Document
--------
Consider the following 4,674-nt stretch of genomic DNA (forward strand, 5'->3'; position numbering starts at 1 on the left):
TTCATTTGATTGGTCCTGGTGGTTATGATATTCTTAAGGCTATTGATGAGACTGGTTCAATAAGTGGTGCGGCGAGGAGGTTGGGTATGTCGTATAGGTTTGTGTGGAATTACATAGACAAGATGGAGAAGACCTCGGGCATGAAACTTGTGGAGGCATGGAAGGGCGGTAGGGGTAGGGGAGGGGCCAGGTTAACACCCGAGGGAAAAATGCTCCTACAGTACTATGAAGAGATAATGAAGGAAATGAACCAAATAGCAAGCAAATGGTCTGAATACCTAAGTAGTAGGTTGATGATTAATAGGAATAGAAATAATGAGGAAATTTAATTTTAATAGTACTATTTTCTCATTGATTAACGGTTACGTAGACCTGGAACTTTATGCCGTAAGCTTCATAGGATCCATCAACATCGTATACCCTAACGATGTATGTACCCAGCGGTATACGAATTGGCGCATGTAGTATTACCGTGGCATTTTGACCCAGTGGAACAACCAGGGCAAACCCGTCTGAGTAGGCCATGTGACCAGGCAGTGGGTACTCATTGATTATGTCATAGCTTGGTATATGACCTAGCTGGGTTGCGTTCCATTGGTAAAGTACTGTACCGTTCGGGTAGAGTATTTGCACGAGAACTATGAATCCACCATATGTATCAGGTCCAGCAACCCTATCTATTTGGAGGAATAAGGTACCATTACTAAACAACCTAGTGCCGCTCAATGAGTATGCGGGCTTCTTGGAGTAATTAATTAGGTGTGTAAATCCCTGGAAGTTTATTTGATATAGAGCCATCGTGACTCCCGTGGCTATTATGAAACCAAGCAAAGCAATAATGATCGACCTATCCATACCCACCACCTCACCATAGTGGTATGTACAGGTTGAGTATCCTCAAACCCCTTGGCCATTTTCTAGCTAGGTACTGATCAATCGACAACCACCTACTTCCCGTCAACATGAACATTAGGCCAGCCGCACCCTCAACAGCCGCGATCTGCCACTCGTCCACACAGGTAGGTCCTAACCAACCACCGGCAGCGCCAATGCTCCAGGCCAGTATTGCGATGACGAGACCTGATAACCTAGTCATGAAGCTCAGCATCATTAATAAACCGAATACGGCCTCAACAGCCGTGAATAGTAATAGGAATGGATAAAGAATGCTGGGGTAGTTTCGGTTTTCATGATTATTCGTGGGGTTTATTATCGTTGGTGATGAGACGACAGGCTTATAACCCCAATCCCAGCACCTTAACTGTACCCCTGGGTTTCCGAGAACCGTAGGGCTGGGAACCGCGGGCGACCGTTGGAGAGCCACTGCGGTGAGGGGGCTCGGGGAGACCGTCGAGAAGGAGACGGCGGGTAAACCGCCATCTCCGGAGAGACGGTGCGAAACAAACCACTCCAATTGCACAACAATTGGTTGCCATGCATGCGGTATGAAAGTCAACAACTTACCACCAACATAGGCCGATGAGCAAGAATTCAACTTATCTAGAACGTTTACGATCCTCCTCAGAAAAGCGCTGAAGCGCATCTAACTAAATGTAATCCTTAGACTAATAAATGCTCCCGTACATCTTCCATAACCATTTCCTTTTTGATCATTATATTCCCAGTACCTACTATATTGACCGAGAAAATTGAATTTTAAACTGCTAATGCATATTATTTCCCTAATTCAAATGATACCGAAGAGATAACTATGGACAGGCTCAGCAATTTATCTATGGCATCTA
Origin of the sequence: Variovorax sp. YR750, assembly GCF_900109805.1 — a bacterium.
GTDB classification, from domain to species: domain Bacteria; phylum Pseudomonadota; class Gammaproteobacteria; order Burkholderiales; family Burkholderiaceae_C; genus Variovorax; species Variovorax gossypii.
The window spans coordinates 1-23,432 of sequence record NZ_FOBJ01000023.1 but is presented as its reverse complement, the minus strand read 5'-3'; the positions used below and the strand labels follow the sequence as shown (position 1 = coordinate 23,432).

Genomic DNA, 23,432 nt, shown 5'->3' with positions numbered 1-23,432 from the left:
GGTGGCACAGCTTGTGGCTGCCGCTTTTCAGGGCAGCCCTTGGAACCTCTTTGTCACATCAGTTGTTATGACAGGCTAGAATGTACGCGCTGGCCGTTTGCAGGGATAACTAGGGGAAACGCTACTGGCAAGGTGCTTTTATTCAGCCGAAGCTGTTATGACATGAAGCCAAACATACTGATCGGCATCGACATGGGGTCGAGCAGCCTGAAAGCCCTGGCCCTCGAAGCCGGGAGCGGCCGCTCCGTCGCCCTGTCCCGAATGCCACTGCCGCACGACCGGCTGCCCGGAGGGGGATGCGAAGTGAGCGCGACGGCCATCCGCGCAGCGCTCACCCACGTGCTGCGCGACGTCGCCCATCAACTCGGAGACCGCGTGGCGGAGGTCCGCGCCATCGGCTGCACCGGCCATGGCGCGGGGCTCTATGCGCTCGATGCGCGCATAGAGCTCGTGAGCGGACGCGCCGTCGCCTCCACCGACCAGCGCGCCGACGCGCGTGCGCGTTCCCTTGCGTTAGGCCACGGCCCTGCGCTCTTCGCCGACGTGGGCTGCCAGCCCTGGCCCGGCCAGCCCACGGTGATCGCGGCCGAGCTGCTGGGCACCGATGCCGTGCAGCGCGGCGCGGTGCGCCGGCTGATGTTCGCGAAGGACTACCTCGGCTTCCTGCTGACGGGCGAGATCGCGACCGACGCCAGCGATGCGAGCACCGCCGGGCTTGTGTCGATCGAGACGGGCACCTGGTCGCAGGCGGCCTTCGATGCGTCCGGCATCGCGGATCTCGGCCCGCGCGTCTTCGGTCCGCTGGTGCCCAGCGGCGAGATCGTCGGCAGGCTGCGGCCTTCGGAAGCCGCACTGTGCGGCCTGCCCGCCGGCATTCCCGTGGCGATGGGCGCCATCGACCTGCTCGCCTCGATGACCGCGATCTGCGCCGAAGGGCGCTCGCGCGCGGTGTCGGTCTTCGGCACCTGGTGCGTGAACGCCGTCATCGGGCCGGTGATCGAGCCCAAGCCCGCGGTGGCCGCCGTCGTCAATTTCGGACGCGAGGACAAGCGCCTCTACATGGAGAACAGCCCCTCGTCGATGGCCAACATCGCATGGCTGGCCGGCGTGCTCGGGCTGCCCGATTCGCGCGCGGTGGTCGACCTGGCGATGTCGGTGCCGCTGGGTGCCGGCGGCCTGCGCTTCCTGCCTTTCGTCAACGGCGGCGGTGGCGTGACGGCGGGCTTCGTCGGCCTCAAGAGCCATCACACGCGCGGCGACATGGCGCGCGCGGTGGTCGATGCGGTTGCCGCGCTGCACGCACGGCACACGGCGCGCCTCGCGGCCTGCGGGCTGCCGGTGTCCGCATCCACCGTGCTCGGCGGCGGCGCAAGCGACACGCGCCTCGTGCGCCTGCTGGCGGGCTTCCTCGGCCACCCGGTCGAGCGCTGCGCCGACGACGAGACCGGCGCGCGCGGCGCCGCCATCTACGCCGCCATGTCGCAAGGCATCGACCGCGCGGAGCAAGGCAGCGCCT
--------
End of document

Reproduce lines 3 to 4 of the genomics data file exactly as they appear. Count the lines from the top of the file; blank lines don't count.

Origin of the sequence: Variovorax sp. YR750, assembly GCF_900109805.1 — a bacterium.
GTDB classification, from domain to species: domain Bacteria; phylum Pseudomonadota; class Gammaproteobacteria; order Burkholderiales; family Burkholderiaceae_C; genus Variovorax; species Variovorax gossypii.